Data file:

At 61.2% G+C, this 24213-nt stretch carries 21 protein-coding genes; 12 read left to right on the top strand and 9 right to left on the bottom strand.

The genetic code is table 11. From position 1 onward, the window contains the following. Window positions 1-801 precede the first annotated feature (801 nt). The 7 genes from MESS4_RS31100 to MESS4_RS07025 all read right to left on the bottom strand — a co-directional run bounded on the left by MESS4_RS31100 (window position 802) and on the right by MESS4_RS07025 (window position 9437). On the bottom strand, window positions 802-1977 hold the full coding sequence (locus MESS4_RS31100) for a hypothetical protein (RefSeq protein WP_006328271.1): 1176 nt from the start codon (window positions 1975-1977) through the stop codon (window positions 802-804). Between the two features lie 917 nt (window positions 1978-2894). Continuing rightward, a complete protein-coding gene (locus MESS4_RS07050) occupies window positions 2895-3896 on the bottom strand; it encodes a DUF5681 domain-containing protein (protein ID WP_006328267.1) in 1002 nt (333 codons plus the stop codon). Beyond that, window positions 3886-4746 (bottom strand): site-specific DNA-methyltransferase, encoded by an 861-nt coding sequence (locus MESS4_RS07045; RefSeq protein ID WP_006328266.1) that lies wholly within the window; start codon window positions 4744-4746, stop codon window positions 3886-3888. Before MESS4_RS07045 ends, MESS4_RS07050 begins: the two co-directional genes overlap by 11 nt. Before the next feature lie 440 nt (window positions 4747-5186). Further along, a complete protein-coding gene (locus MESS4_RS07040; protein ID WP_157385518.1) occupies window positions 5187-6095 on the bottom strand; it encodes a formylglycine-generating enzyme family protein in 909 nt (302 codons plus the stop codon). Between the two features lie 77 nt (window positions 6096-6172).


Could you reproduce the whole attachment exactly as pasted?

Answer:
At 61.2% G+C, this 24213-nt stretch carries 21 protein-coding genes; 12 read left to right on the top strand and 9 right to left on the bottom strand.

The genetic code is table 11. From position 1 onward, the window contains the following. Window positions 1-801 precede the first annotated feature (801 nt). The 7 genes from MESS4_RS31100 to MESS4_RS07025 all read right to left on the bottom strand — a co-directional run bounded on the left by MESS4_RS31100 (window position 802) and on the right by MESS4_RS07025 (window position 9437). On the bottom strand, window positions 802-1977 hold the full coding sequence (locus MESS4_RS31100) for a hypothetical protein (RefSeq protein WP_006328271.1): 1176 nt from the start codon (window positions 1975-1977) through the stop codon (window positions 802-804). Between the two features lie 917 nt (window positions 1978-2894). Continuing rightward, a complete protein-coding gene (locus MESS4_RS07050) occupies window positions 2895-3896 on the bottom strand; it encodes a DUF5681 domain-containing protein (protein ID WP_006328267.1) in 1002 nt (333 codons plus the stop codon). Beyond that, window positions 3886-4746 (bottom strand): site-specific DNA-methyltransferase, encoded by an 861-nt coding sequence (locus MESS4_RS07045; RefSeq protein ID WP_006328266.1) that lies wholly within the window; start codon window positions 4744-4746, stop codon window positions 3886-3888. Before MESS4_RS07045 ends, MESS4_RS07050 begins: the two co-directional genes overlap by 11 nt. Before the next feature lie 440 nt (window positions 4747-5186). Further along, a complete protein-coding gene (locus MESS4_RS07040; protein ID WP_157385518.1) occupies window positions 5187-6095 on the bottom strand; it encodes a formylglycine-generating enzyme family protein in 909 nt (302 codons plus the stop codon). Between the two features lie 77 nt (window positions 6096-6172).